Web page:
Digital Leadership & Soft Skills

How to run effective meetings with no experience: 10 research-based tips

Published by Pavel Nakonechnyy on (updated: ) in Leadership and Soft Skills.
How to run effective meetings with no experience: 10 research-based tips

I bet every one of you has ever asked the question “Why does this meeting take so long?” Meetings are exhausting. It was a problem before the pandemic, it has become an even bigger problem for remote meetings. You would never want important customers or stakeholders to feel the meeting was a waste of time.

Running meetings right can result in better decision-making and increased innovation, cohesion, agility, and resilience. They are essential to thrive in competitive markets in the time of the pandemic. Meetings together with written communications are the best ways to control the projects.

In this article, I’ll share research-based insights and tips on how to make your meetings more effective, well-used and engaging.

1. Stick to one meeting type. According to Seth Godin, there are three kinds of meetings:

a. Information: a meeting in which the participants are informed about something.

b. Discussion: a meeting which aims to give input or direction, or to receive feedback.

c. Permission: a meeting in which one side proposes something, in the hope that the other approves it.

Often participants of the same meeting don’t align with their goals for the meeting. It causes misunderstanding and time waste.

2. Limit meeting time. Parkinson’s Law states that Work expands to fill the time available for its completion (and not according to how complex it is). It makes perfect sense to limit the time of meetings. The standard time slot for a meeting is 30 minutes. It allows participants to discuss a topic or two, but not waste time going off-topic. I’d recommend you never run a meeting much longer than it was planned for even if other participants can stay for longer.

Try to stay within meeting boundaries

3. The question rule. There are three types of questions asked in a meeting:

  1. Comprehension questions
  2. Questions to support the process (e.g. to ensure everyone understands what you are talking about),
  3. Debate questions (that present a challenge).

All three types are legitimate, but they should come in the exact order to achieve the maximum benefit of the conversation.

4. Share agenda preemptively. The best thing you can do to run an effective meeting – is not to run one. If your problem can be resolved async via email – you should do it. The agenda for the meeting allows your colleagues to prepare for the meeting and to give you an answer in an async manner. Why spend half an hour on the phone if there were no questions after a written inquiry.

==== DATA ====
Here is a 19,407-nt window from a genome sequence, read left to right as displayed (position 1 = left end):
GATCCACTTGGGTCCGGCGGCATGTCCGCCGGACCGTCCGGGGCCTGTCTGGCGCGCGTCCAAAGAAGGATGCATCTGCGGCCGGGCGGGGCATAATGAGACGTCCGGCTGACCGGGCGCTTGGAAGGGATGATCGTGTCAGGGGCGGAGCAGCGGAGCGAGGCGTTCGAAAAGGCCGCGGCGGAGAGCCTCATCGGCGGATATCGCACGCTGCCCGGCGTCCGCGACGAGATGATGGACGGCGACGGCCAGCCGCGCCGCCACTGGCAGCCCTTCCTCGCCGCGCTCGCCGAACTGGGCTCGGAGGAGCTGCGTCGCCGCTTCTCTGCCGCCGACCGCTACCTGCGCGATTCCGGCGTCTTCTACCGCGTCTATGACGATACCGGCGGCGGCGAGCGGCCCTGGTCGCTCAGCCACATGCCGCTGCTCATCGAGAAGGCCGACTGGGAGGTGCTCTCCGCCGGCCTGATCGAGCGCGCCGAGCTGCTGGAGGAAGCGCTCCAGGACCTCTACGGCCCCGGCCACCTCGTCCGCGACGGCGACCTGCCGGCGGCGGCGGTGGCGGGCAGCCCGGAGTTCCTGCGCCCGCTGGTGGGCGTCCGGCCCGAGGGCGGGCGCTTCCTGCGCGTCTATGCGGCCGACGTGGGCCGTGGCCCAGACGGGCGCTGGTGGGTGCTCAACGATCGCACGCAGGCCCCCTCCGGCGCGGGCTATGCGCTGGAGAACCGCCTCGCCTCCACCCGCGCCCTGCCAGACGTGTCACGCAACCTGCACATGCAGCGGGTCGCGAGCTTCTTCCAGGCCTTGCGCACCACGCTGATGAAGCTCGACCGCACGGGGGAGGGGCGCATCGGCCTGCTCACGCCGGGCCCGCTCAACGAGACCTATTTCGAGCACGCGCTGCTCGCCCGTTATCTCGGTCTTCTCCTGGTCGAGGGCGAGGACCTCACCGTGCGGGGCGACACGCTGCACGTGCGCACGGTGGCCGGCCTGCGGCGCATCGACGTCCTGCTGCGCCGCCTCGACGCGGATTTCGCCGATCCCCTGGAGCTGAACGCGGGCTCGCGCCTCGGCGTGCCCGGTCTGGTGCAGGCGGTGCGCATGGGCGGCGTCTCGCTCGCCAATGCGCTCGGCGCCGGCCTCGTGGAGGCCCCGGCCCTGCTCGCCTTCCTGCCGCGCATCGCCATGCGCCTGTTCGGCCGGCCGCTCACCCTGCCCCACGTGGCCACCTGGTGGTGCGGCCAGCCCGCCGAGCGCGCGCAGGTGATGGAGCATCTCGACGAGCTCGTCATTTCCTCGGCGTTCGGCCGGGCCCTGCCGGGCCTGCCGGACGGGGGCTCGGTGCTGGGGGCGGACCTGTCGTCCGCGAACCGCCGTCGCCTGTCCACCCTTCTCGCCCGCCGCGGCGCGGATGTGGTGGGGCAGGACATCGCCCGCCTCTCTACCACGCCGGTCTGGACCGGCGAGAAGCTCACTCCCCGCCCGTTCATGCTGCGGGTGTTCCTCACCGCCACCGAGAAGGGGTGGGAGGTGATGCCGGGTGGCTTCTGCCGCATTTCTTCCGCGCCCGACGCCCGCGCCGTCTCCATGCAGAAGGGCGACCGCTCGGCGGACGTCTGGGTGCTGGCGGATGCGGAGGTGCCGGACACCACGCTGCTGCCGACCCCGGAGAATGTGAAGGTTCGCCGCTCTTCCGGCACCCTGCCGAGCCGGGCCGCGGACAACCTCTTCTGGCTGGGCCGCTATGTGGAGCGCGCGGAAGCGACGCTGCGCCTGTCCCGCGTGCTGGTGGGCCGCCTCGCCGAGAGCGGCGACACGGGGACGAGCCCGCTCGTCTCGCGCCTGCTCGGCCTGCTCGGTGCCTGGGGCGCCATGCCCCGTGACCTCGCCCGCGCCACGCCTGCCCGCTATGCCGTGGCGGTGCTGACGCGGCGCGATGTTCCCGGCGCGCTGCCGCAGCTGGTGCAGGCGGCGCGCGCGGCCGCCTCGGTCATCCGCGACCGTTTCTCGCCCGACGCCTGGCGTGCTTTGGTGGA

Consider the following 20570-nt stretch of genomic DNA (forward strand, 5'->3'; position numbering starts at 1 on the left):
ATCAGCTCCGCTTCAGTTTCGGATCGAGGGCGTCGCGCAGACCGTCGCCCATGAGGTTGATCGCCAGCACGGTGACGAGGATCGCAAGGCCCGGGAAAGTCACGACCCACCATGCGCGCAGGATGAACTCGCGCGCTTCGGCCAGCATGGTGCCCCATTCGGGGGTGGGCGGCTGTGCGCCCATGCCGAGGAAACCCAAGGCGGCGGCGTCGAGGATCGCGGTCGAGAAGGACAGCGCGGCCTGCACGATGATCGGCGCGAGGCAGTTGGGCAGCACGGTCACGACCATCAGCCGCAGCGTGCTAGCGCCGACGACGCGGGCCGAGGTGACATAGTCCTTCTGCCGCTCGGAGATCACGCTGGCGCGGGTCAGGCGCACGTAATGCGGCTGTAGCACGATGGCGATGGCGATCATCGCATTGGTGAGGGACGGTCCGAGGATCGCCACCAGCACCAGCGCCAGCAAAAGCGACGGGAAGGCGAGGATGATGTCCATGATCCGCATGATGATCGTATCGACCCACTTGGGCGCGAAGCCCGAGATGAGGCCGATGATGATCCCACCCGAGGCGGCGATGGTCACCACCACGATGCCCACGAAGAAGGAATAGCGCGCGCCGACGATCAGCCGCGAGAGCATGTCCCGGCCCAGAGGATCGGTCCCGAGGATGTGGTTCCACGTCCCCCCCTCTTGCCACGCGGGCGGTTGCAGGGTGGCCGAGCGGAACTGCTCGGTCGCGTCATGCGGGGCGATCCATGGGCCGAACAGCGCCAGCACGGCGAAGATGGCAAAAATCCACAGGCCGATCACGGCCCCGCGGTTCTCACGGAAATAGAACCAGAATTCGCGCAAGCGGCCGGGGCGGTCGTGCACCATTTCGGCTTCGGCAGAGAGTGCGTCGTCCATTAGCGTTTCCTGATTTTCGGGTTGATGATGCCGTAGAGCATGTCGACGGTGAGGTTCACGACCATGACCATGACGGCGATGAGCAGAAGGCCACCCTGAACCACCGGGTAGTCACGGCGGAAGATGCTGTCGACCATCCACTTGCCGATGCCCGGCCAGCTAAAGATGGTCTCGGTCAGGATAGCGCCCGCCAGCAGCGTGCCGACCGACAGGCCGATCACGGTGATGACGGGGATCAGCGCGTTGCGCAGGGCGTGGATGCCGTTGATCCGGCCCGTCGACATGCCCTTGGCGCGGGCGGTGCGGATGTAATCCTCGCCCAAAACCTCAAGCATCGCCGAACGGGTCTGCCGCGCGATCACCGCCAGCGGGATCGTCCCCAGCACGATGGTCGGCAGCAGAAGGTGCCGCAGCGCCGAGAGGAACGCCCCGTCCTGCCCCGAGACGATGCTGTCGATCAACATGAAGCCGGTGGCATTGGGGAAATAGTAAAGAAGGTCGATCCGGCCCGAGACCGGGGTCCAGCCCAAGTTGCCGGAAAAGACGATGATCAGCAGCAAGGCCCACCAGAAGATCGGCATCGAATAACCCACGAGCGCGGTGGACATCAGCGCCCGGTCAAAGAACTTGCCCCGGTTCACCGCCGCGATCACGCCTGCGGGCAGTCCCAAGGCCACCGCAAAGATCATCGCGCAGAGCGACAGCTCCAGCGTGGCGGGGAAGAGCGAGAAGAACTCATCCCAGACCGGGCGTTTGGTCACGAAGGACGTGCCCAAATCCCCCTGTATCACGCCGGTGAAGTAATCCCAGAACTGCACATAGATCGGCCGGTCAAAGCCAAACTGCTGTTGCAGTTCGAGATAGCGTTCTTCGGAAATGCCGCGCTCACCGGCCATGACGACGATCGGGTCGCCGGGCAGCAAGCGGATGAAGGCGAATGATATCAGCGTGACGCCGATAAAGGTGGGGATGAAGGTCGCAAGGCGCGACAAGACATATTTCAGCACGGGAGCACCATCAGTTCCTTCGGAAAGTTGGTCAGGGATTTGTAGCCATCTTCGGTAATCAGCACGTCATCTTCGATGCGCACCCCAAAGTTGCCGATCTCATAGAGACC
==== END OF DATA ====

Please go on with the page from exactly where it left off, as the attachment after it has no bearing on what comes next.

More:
An example Meeting Agenda

5. Inform your colleagues if you expect them to do something in the meeting. If you plan a meeting to get a sample of customers’ information because you don’t have the right access – communicate it explicitly. There’s nothing worse than coming to a call where no one can help you because they don’t have the access either.

Choose the right participants. There’s little value to inviting people who aren’t directly related to the conversation. If you are unsure whether person X can help you with subject Y, I suggest you describe the expected roles & responsibilities for the participants. Remote meetings plummet in quality as size increases.

If you are unsure how you can help a meeting organized by someone else – ask for an explanation. You can save both yourself and your colleagues time with the right question.

7. Log key insights and results. Remote meetings can be easily recorded and shared with your peers. But it can be inefficient for them to listen to the whole conversation. It’s much better to share concise meeting notes with key ideas, problems, actions and results discussed in a meeting.

Meeting notes at Notion

8. Utilize all the available time. If someone is a little late, don’t wait for the colleague in total silence. Instead, use that time to reiterate the background information and key goals of the meeting with participants who have already joined.

9. Actively facilitate. This is key in remote meetings. Meeting leaders must embrace the role of facilitator. Draw in virtual attendees (for example, “Sarah, please share your thoughts”) to keep them engaged. You might even consider keeping a tally to be sure all are contributing and all voices are heard, as some successful professors do. Avoid the generic question, “Any questions?” Instead, call on people specifically. Lastly, don’t let people ramble or go off course; kindly interrupting, if necessary, is your job as a meeting leader.

10. End meetings well. With a few minutes left, be sure to clarify the takeaways. Identify the people or groups responsible for each action item. Don’t let anyone leave your meeting wondering what was accomplished or what the next steps are.

Most of this advice will become natural to you with experience. But for now, I suggest you note these tips to check every time you set up a call.


Source: The Surprising Science of Meetings: How You Can Lead Your Team to Peak Performance (Oxford University Press, 2019).